Skip to main content Accessibility help
  • Print publication year: 2010
  • Online publication date: June 2012

12 - The Bush (43rd) Administration – William H. Taft IV (2001–2005)


I WAS THE LEGAL ADVISER FOR THE FIRST ADMINISTRATION OF President George W. Bush, from April 2001 to February 2005. During these years the United States deployed its armed forces and engaged in military operations in Afghanistan, starting in October 2001, and Iraq, starting in March 2003. The legal issues involved in both of these instances were significantly different. I will discuss each of them and the role the Office of the Legal Adviser played in each of them in turn.

The Use of Force against Afghanistan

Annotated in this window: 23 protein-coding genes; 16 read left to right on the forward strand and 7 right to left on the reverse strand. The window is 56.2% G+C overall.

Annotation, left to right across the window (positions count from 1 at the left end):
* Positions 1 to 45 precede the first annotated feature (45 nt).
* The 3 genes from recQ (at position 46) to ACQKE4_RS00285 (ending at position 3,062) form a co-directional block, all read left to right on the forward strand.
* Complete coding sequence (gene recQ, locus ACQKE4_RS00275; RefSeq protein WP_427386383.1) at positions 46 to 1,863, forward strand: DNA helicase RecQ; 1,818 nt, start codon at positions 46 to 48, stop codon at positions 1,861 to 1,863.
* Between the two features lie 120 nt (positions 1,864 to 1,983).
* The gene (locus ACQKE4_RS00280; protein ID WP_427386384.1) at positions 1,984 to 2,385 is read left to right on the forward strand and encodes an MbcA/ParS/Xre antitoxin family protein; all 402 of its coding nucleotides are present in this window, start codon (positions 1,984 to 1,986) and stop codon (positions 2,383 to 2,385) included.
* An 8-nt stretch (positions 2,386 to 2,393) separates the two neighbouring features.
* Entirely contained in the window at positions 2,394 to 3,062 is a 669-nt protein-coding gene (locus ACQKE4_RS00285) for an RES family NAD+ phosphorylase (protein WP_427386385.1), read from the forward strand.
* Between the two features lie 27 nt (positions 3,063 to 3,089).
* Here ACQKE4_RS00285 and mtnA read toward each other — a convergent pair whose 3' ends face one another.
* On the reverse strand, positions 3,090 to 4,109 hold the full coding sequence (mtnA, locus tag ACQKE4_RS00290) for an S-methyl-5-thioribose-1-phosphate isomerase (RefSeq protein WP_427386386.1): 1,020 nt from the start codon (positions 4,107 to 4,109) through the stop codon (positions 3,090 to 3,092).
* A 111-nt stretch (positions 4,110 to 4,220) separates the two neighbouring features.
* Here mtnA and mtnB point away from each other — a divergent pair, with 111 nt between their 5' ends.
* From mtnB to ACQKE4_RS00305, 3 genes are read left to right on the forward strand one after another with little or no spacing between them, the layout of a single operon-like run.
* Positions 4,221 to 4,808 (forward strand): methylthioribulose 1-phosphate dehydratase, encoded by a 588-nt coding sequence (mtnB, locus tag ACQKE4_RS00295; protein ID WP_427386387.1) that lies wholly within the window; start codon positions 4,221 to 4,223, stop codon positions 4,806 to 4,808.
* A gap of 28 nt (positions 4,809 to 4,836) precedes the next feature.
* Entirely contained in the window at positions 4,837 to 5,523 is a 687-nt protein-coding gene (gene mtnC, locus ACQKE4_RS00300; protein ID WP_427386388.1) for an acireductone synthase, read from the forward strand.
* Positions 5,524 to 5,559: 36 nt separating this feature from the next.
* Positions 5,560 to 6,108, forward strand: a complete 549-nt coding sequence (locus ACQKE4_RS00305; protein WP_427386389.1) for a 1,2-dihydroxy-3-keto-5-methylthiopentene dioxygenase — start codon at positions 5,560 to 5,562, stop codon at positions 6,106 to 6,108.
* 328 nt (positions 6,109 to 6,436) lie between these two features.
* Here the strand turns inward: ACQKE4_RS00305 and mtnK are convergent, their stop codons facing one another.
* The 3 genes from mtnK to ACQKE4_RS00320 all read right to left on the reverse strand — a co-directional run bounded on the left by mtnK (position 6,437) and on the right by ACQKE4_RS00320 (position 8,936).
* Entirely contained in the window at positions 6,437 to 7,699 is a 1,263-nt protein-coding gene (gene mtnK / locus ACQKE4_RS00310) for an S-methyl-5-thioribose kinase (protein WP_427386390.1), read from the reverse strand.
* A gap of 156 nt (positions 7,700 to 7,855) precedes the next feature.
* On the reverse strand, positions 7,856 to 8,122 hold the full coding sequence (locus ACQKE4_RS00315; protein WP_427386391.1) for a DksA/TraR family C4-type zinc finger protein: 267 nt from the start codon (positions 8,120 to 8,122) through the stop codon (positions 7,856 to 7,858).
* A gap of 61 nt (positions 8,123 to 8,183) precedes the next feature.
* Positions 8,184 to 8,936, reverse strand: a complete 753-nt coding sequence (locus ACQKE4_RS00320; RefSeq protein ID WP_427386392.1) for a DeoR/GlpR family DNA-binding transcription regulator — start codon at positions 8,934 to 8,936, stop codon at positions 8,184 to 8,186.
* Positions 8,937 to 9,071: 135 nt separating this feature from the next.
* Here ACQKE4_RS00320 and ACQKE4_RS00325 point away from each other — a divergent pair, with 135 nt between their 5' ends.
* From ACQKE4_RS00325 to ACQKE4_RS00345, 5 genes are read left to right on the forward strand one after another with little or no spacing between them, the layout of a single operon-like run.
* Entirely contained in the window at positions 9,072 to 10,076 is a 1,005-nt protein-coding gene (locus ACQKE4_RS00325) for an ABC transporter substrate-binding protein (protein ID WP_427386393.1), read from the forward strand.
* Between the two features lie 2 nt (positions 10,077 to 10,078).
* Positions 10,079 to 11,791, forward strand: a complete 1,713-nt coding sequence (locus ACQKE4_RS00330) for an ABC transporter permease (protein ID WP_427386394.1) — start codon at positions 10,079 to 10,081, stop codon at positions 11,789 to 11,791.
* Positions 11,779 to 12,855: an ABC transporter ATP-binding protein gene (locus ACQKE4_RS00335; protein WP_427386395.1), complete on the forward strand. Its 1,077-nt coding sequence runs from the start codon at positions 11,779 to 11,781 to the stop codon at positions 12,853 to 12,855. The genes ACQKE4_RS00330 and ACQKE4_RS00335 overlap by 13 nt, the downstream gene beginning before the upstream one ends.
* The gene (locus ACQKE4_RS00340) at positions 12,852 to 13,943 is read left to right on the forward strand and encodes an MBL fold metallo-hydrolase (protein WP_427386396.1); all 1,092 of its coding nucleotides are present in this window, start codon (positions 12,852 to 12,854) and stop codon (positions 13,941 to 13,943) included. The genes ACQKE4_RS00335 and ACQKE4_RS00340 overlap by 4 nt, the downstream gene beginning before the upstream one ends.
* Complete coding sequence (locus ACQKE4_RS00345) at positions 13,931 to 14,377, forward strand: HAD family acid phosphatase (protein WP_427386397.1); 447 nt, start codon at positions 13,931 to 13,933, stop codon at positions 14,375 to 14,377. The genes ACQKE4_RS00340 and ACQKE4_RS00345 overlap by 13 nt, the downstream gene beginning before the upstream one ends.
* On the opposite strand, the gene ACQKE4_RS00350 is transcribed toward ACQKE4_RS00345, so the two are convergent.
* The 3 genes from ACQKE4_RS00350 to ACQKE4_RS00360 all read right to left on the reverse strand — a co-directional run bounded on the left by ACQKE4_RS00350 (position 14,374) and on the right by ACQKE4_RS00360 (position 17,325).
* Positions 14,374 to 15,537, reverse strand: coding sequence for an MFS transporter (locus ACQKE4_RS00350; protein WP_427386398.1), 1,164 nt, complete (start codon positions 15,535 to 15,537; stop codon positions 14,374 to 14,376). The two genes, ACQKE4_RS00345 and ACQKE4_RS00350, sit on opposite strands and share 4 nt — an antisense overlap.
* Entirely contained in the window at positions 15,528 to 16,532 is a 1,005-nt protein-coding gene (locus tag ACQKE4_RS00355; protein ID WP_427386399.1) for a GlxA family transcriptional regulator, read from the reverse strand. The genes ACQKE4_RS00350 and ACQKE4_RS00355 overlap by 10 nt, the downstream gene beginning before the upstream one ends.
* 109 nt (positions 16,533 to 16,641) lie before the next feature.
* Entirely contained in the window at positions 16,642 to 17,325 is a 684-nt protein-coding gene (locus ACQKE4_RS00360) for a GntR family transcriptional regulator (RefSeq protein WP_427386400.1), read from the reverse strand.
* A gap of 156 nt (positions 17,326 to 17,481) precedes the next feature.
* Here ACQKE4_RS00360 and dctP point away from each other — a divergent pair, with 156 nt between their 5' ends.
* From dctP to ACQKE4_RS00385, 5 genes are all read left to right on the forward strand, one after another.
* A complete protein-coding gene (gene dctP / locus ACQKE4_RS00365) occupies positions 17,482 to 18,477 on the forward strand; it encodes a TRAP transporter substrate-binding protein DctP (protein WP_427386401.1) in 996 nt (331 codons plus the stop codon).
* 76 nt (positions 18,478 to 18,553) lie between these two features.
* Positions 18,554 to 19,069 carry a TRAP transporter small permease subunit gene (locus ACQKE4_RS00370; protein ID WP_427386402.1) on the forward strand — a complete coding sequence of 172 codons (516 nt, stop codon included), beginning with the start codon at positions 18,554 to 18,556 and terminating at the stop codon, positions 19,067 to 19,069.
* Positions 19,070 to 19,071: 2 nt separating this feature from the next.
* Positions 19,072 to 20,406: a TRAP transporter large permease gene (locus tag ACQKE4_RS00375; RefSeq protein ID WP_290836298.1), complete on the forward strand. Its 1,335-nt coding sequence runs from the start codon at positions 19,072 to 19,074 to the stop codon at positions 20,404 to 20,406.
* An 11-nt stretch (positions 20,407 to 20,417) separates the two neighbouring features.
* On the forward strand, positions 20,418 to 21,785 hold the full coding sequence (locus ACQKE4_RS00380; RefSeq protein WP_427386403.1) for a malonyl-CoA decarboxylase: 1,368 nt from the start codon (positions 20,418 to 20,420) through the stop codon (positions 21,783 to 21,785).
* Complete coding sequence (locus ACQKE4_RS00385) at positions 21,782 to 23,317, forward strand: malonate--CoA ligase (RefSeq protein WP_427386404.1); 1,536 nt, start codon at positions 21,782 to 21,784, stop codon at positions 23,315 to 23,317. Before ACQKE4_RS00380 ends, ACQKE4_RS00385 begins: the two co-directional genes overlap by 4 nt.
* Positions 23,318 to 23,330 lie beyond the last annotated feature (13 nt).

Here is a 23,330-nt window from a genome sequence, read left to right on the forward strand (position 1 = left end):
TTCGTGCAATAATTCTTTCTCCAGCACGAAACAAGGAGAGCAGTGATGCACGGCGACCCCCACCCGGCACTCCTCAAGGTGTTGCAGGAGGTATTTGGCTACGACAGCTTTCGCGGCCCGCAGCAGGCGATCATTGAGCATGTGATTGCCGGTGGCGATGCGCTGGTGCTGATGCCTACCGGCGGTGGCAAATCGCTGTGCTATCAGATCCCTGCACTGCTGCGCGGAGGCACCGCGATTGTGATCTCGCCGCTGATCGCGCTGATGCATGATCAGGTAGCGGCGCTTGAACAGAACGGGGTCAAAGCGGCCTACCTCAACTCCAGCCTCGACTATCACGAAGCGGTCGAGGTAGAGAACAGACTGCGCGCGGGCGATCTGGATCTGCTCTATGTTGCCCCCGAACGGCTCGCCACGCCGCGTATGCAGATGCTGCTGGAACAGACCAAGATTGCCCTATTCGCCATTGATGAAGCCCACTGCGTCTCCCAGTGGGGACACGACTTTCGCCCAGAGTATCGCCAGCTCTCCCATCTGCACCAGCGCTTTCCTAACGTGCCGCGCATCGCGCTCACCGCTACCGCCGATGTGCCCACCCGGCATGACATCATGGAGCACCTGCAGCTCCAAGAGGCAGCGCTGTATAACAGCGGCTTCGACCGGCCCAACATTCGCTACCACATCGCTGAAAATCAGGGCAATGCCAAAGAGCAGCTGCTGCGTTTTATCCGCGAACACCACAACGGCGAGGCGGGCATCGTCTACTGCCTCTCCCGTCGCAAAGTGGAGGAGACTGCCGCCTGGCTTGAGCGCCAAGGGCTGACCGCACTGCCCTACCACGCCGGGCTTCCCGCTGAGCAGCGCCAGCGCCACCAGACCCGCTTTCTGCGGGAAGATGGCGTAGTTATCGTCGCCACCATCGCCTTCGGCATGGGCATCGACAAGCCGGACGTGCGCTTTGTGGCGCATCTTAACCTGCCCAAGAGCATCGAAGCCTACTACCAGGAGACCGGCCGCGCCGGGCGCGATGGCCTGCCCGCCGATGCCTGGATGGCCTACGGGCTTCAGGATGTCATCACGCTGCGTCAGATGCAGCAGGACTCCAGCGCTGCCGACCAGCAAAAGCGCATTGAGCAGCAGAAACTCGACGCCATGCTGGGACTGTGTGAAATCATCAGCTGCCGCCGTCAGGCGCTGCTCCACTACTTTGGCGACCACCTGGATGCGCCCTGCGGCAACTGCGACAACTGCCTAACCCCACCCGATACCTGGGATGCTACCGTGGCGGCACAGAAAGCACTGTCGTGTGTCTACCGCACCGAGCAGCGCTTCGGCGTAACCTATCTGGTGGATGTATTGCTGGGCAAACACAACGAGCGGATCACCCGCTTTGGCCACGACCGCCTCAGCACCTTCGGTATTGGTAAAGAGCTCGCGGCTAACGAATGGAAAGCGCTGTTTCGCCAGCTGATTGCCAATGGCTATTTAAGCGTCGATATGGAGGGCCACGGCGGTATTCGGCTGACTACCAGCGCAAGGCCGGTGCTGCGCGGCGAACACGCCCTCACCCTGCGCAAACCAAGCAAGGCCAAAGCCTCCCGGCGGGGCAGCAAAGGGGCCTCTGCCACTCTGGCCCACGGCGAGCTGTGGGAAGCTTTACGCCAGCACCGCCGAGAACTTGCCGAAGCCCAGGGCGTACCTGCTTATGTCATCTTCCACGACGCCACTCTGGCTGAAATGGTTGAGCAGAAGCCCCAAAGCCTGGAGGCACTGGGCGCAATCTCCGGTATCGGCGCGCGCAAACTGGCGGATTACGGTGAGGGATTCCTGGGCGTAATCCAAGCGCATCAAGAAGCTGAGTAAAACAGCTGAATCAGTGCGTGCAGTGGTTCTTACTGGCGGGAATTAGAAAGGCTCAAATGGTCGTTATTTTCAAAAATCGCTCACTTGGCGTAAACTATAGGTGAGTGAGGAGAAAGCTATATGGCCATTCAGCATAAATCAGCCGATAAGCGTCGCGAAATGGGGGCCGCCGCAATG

Our military operations in Afghanistan beginning in October 2001 and continuing today have been undertaken in self-defense against those responsible for the attacks on the United States on September 11, 2001. Those attacks made clear to all nations what had probably been the case for some years, namely that the organization Al-Qaeda, led by Osama bin Laden, was engaged in a campaign against the United States, its military forces, and its citizens wherever they might be. During the days and weeks after September 11, the Legal Adviser's Office worked with lawyers in the White House Counsel's Office, the Department of Justice and the Department of Defense to establish the legal basis for military operations we expected might be necessary to defend against further attacks. We drafted the UN Security Council Resolution that recognized our right to use force. We were in touch with lawyers in allied governments to share our understanding of their treaty obligations in the circumstances.